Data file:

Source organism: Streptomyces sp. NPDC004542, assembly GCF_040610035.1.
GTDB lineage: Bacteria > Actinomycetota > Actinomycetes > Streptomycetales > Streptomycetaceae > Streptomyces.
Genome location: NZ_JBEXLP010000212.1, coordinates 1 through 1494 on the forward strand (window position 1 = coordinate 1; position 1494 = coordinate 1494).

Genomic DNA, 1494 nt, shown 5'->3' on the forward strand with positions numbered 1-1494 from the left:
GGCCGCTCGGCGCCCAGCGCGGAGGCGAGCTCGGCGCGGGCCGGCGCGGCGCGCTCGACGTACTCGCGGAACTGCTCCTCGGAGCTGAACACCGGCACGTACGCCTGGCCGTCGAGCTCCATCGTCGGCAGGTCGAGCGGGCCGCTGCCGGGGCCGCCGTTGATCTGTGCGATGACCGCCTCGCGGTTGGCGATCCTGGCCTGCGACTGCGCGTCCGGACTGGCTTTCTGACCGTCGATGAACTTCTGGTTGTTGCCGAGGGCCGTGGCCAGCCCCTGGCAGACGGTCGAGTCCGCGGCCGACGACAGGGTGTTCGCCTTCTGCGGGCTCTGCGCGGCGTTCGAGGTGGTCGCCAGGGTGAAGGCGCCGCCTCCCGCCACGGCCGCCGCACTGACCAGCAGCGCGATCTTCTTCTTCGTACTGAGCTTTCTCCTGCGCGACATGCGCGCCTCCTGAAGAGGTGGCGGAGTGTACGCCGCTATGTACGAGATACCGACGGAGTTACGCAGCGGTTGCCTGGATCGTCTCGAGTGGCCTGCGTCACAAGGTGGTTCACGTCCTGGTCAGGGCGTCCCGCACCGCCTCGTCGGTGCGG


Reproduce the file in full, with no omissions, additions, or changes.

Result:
Source organism: Streptomyces sp. NPDC004542, assembly GCF_040610035.1.
GTDB lineage: Bacteria > Actinomycetota > Actinomycetes > Streptomycetales > Streptomycetaceae > Streptomyces.
Genome location: NZ_JBEXLP010000212.1, coordinates 1 through 1494 on the forward strand (window position 1 = coordinate 1; position 1494 = coordinate 1494).

Genomic DNA, 1494 nt, shown 5'->3' on the forward strand with positions numbered 1-1494 from the left:
GGCCGCTCGGCGCCCAGCGCGGAGGCGAGCTCGGCGCGGGCCGGCGCGGCGCGCTCGACGTACTCGCGGAACTGCTCCTCGGAGCTGAACACCGGCACGTACGCCTGGCCGTCGAGCTCCATCGTCGGCAGGTCGAGCGGGCCGCTGCCGGGGCCGCCGTTGATCTGTGCGATGACCGCCTCGCGGTTGGCGATCCTGGCCTGCGACTGCGCGTCCGGACTGGCTTTCTGACCGTCGATGAACTTCTGGTTGTTGCCGAGGGCCGTGGCCAGCCCCTGGCAGACGGTCGAGTCCGCGGCCGACGACAGGGTGTTCGCCTTCTGCGGGCTCTGCGCGGCGTTCGAGGTGGTCGCCAGGGTGAAGGCGCCGCCTCCCGCCACGGCCGCCGCACTGACCAGCAGCGCGATCTTCTTCTTCGTACTGAGCTTTCTCCTGCGCGACATGCGCGCCTCCTGAAGAGGTGGCGGAGTGTACGCCGCTATGTACGAGATACCGACGGAGTTACGCAGCGGTTGCCTGGATCGTCTCGAGTGGCCTGCGTCACAAGGTGGTTCACGTCCTGGTCAGGGCGTCCCGCACCGCCTCGTCGGTGCGG